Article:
Trouble in St. Pete

It was a bad week for the St. Petersburg Times — both in Florida and in Russia.

In Florida, St. Petersburg Times columnist Bill Maxwell chimed in with a terribly one-sided report on the suffering Palestinian children, in light of recent UN and Amnesty International reports (“In the Mideast, Children are Suffering” – October 9).

No word from Maxwell, however, about the suffering of Jewish children, who have lost parents and siblings in Palestinian terror attacks, whose kindergartens are shot at by Palestinian snipers, or whose favorite falafel stand has been blown to smithereens.

Read Maxwell’s column at:

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“Primer,” a group of Florida media activists that has been tracking Maxwell, has prepared a sharp critique of his article. See the critique at:

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Meanwhile in Russia, a different St. Petersburg Times has published a vile column by Nicholas Berry, who draws what he calls “astounding parallels” between Ariel Sharon and Saddam Hussein (“Arab’s Sharon Perceived as U.S.’s Hussein”).

Berry compares Saddam’s invasion of Iran in 1980 and Kuwait in 1990, with Israel’s “three invasions” of Arab neighbors. No context is provided for this false moral equivalence.

Then Berry drops a bomb. He compares Hussein’s links to international terrorism, “including a definite connection to al-Qaida,” with Israel’s policy of hunting down opponents (i.e. terrorists) in far-off lands.

Berry, director of in Washington, smugly concludes that his comparison between Saddam and Israel is valid. “It all depends upon whose ox is being gored,” he says.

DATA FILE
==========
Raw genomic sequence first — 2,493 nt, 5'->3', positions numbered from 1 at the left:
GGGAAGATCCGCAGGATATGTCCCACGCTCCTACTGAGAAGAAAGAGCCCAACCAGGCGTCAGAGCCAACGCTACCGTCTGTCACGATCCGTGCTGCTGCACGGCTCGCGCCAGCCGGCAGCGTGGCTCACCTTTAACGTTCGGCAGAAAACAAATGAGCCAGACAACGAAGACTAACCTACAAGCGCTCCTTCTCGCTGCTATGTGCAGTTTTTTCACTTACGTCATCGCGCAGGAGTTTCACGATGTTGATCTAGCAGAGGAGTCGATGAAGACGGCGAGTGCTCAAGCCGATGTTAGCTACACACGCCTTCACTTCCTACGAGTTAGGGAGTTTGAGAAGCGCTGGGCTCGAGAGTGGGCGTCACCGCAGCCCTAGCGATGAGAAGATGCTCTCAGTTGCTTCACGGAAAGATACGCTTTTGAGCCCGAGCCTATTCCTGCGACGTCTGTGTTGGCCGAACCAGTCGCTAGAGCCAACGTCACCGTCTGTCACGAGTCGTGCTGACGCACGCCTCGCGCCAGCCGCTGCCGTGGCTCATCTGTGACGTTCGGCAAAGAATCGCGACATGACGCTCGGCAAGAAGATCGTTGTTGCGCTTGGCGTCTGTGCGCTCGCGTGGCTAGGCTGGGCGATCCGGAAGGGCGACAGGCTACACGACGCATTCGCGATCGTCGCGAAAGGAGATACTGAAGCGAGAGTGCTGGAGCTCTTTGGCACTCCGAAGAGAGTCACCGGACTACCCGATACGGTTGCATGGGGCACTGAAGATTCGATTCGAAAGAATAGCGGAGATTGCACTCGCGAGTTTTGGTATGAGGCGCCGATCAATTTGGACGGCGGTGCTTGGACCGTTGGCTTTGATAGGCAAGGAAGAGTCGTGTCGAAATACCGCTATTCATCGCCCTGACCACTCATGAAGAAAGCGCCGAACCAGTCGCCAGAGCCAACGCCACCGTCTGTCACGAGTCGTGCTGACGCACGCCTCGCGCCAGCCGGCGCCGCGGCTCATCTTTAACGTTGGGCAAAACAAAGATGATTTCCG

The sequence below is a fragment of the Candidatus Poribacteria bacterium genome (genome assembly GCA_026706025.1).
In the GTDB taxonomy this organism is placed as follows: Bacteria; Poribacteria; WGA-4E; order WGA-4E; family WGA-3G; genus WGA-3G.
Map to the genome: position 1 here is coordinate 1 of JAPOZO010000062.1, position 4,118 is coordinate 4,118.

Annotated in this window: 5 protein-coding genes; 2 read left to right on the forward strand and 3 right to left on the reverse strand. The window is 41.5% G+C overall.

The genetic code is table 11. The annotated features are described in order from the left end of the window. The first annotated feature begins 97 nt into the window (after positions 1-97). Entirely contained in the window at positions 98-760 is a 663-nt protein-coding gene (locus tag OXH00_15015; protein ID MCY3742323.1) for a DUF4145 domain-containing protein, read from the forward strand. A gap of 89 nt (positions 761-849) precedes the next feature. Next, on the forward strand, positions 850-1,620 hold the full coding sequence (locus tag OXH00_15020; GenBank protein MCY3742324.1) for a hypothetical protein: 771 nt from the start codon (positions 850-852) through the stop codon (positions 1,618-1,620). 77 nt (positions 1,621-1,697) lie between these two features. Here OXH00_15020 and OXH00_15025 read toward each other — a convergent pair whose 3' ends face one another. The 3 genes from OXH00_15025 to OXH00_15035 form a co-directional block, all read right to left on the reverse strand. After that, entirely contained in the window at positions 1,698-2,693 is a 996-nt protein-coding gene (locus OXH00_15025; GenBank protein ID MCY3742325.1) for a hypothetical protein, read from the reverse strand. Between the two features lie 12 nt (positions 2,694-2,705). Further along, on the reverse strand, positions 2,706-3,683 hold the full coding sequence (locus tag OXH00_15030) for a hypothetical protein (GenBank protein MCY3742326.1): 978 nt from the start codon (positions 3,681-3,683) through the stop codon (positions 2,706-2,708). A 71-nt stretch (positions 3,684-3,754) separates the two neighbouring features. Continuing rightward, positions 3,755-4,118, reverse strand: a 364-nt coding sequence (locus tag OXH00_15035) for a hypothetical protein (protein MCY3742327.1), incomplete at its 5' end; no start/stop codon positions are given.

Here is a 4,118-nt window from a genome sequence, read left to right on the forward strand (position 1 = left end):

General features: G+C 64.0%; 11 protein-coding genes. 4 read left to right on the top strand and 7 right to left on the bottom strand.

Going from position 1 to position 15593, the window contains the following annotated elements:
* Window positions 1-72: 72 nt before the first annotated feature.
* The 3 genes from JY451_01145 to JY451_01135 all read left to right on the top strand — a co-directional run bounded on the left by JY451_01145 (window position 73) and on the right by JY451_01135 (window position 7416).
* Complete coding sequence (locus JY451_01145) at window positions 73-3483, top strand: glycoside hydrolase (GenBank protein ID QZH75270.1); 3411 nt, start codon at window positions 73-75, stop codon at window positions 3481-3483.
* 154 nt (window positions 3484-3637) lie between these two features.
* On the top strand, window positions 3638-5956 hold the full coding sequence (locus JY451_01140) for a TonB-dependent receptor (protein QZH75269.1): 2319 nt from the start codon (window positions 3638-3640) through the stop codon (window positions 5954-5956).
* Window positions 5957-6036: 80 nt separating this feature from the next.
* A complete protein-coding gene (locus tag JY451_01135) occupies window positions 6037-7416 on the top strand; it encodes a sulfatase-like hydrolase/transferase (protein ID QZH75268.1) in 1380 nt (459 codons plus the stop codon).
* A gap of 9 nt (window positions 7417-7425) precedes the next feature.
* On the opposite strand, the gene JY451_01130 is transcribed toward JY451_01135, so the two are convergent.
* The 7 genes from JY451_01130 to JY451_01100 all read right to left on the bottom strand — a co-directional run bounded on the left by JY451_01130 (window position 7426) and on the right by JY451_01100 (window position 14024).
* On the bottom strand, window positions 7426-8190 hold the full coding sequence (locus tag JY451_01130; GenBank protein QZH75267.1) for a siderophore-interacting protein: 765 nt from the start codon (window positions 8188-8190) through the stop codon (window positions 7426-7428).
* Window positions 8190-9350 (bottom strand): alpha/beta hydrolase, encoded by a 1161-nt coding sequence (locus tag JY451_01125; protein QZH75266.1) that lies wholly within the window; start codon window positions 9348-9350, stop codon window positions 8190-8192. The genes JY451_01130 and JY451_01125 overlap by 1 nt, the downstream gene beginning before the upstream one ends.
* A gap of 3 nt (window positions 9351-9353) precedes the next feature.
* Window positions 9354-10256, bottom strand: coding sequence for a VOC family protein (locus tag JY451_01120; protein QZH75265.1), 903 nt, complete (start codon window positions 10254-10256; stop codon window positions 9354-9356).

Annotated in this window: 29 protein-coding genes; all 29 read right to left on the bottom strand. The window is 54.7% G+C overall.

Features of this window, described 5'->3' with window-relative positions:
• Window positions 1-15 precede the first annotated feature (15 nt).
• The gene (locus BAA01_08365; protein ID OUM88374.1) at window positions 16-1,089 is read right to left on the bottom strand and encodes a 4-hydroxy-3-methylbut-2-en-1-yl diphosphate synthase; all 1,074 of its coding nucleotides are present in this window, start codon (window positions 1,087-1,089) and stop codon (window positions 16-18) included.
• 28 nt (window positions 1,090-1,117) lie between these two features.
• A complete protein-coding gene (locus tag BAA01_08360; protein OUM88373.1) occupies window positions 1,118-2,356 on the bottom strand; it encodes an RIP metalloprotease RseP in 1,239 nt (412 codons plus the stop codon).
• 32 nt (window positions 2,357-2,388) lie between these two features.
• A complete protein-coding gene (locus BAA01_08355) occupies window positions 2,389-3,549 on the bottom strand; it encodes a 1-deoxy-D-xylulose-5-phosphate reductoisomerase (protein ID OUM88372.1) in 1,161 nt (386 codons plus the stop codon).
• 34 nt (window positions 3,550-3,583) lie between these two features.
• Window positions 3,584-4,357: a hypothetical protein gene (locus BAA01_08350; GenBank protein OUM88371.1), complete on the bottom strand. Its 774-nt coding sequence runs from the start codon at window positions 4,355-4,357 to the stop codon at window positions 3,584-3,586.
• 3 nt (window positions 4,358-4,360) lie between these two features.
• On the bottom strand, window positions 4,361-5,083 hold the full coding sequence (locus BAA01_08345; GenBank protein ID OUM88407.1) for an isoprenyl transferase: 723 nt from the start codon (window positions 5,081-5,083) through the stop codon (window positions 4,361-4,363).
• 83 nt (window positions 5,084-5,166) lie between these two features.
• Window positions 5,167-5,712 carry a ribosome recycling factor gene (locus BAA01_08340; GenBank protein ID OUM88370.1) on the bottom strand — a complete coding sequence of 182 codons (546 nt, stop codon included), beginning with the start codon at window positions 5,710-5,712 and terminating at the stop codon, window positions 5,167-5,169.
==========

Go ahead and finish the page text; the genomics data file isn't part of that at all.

Read the article at:

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Letters to the editor should always include full name, address, and phone number.


Reuters reported on Thursday’s suicide bombing in Israel, in which disaster was averted when the bomber accidentally fell off the bus. Matt Spetalnick writes:

“Violence also flared in the southern Gaza Strip, where Israeli troops shot dead two Palestinian youths during a tank raid — carried out despite international condemnation of earlier Israeli strikes in which civilians were killed.”

No longer is Reuters satisfied with unfairly equating the Palestinian policy of intentionally targeting civilians, with Israel’s fight against snipers cowering behind stone-throwing youths.

Now Reuters goes one step further and classifies Israeli actions under “international condemnation” — without making any parallel condemnation against Palestinian suicide bombing.

In other words, says Reuters, the Israeli actions are more condemnable than suicide bombing.

See the article at:

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Meanwhile, Reuters has been caught misleading its readers with the story, “Israeli Forces Open Fire Kill Girl.” Accompanying this article is a Reuters photo of an Israeli soldier grabbing a woman by the waist from behind. With no information to indicate otherwise, the obvious implication is that the woman being “victimized” is a Palestinian.

However, the few Reuters readers who bothered to click on the photo were able to read the photo caption, which identifies the woman as a Jewish resident of Hebron.

See the article at:

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Mideast Media Myths

Media myths can take on a life of their own. Here are 4 myths that badly need to be dispelled.